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Sign-ups start June 14 for library’s summer reading program

 

June 13, 2017

File Photo LIBRARY DIRECTOR ROSE PEDA delivers a little library to Principal Josh Dargis at Oak Heights Elementary.

The Sweet Home Public Library’s Summer Reading Program kicks off this week with registration beginning Wednesday, June 14.

“We will be offering again the free library cards for parents who wish their children to have library cards,” said Rose Peda, Library Director. They also will receive a free book. The program is open to all children, regardless of whether they live inside the city limits.

Children whose parents prefer they do not have a library card will receive the free packet and a free book when they sign up, Peda said. No card is required to participate in the Summer Reading Program.

Registration begins at 10 a.m. Weekly programs begin June 21.

During the summer, students will forget some of the skills they learned in school if they do not engage in activities to practice those skills, according to a press release by the Oregon State Library. Parents can prevent their children from going down the “summer slide” by participating in the free summer reading program at their local public libraries.

This summer’s program, with the theme “Build a Better World,” will be similar to previous years, Peda said. “The only thing that we have new are the free little libraries.”

Those are set up at Foster, Hawthorne and Oak Heights elementary schools; the Boys and Girls Club; and Crawfordsville Market in place of Holley Elementary School. Children are encouraged to take and leave books in the little library boxes at each location throughout the summer.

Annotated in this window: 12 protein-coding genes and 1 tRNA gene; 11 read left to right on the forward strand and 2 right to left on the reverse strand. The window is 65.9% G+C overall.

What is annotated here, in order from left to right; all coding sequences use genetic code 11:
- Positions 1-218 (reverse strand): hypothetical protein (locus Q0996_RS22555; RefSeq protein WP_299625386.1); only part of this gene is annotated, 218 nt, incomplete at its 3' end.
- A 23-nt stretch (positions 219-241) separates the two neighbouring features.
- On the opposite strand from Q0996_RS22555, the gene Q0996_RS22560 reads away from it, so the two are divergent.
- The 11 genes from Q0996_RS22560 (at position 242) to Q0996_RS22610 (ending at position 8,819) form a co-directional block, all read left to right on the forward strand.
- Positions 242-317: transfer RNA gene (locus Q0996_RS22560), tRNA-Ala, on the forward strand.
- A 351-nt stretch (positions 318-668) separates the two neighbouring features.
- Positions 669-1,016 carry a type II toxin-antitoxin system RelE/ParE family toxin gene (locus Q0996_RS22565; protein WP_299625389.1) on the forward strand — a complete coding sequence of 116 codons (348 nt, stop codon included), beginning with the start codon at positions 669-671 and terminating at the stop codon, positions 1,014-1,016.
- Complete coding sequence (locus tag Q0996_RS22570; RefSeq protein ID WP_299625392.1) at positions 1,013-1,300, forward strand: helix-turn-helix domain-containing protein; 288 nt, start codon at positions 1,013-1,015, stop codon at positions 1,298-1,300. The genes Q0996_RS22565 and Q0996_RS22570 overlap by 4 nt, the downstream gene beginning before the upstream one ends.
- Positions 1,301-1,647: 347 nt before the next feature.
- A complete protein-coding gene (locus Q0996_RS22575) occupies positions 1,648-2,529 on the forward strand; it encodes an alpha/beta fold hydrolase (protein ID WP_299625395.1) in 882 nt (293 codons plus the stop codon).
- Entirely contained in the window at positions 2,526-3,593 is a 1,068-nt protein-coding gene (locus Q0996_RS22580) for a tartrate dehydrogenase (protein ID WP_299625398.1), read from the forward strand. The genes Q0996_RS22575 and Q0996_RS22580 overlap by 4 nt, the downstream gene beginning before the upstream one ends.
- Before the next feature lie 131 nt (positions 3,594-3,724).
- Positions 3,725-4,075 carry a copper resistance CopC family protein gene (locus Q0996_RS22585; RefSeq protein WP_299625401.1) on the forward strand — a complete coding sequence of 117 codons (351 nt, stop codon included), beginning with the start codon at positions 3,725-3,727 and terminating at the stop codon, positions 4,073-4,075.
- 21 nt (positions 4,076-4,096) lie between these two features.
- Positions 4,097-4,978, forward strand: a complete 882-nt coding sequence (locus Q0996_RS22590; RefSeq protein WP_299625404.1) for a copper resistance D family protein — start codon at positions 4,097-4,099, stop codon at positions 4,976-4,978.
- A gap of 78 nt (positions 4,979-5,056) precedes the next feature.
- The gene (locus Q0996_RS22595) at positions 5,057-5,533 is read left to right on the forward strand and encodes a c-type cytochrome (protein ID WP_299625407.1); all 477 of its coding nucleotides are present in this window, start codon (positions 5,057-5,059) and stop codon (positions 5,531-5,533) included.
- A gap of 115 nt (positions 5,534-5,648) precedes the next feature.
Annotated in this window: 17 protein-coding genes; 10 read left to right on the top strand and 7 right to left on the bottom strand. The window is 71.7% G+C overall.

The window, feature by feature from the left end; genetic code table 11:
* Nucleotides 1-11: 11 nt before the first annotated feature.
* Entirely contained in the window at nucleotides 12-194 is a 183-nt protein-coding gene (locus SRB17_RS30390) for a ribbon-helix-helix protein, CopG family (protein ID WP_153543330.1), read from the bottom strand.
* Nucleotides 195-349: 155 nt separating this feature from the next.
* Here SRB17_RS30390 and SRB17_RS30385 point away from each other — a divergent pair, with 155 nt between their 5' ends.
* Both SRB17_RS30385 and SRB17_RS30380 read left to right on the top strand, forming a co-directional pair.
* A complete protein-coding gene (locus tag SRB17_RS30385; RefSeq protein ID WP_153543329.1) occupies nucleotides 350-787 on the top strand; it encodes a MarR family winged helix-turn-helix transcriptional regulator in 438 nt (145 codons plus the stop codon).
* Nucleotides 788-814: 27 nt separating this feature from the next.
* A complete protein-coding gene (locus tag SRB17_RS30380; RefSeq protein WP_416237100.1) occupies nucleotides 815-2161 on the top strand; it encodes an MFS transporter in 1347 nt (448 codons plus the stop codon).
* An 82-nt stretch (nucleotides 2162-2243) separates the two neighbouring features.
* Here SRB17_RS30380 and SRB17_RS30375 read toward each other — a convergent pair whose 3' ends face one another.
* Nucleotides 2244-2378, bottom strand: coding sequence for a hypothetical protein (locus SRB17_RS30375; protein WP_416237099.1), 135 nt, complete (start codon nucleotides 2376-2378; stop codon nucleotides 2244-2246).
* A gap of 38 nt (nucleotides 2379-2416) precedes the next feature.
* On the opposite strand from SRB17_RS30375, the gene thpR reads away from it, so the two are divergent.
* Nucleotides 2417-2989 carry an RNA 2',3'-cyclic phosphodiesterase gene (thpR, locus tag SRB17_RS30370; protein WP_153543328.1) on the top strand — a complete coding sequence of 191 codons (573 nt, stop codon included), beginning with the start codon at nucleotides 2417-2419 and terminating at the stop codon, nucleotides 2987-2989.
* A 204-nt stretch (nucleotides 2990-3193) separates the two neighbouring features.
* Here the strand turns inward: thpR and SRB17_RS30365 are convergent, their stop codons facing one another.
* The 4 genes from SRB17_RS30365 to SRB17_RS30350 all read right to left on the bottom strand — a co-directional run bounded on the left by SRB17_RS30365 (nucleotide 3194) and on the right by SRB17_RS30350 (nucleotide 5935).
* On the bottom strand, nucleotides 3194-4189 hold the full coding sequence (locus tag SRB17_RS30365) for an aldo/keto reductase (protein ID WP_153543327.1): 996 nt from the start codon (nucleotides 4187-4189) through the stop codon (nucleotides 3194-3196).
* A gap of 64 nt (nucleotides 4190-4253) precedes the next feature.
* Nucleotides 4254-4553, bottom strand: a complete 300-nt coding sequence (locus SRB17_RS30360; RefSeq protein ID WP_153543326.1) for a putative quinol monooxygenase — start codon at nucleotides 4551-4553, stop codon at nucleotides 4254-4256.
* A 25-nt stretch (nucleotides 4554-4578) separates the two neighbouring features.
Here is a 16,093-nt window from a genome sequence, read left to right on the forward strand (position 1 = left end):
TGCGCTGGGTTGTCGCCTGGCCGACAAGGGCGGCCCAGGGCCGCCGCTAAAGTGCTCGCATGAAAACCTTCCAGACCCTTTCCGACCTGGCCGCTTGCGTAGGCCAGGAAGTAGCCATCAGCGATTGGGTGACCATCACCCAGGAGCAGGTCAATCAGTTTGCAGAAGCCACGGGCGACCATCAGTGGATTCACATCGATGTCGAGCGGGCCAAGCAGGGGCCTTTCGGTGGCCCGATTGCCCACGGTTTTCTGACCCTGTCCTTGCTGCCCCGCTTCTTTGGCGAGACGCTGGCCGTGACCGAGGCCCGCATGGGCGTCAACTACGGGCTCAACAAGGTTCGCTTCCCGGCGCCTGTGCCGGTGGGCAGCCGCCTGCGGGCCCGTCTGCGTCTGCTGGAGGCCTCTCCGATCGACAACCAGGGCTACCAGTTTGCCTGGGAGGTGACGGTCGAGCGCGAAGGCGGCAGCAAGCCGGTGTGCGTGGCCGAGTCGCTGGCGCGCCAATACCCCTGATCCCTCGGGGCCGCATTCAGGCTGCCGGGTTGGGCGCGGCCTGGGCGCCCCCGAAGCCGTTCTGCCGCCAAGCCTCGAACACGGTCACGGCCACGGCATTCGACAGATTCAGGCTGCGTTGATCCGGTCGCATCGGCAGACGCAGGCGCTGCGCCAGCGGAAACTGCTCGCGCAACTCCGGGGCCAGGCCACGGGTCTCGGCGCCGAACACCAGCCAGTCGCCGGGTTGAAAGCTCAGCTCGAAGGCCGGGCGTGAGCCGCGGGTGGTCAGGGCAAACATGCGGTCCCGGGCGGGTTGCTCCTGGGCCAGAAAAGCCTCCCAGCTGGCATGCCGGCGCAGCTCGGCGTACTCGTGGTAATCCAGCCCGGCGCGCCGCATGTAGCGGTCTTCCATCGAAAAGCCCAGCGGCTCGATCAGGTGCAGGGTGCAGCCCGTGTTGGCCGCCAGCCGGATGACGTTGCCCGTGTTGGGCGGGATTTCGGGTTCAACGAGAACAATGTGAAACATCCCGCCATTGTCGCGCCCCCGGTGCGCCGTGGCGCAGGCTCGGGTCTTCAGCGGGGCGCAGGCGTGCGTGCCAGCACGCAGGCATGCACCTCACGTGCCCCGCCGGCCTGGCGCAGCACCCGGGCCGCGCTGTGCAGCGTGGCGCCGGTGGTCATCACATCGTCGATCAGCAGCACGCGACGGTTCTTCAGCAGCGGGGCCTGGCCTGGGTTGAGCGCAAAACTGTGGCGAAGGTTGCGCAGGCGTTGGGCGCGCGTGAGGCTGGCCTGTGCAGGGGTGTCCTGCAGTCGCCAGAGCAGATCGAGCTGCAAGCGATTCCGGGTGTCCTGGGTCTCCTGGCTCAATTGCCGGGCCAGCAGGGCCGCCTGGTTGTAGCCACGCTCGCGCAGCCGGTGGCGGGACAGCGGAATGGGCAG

Programs throughout the summer will introduce children to a variety of animals, Peda said. The Museum of Natural and Cultural History of the University of Oregon will visit, and children will learn ancient engineering and technology, build a shelter, build a boat, weave a shoe and make a fishing tool, designed by Oregon’s first engineers, the Native American people.

During a mad science program, “What Do You Know About H2O,” children will learn about the earth, animals and “saving things,” Peda said. They will learn how animals play a vital role in the earth’s ecosystem.

Among programs this year, Peda said, the library will have dogs that been rescued and trained to do stunts.

Programs for elementary-aged children will be held at the Boys and Girls Club, 890 18th Ave. Preschool and teen programs will be held at the Public Library, 1101 13th Ave.

During the Summer Reading Program, children will complete reading challenges, with prizes available weekly, ranging from reading a certain amount of time each day to questions and answers, Peda said. They will finish the program with an eclipse party, with free eclipse-viewing glasses distributed to participants.

Children will receive a free eclipse activity book along with a free storybook, “Dogs in Space: The Great Space Doghouse,” by author Nancy Coffelt of Portland.

The theme helped generate a lot of ideas for all ages, Peda said. “I think it’s a good thing to remind children that even the youngest child can do something to make their world better.”

Peda thanked the Elks Lodge and the Rotary Club for donating money for the little libraries.

“We would like to thank all the local businesses and the Friends of the Library for all their support – and city staff for getting all the little libraries set up,” Peda said.

For more information, call the library at (541) 367-5007.

 
 
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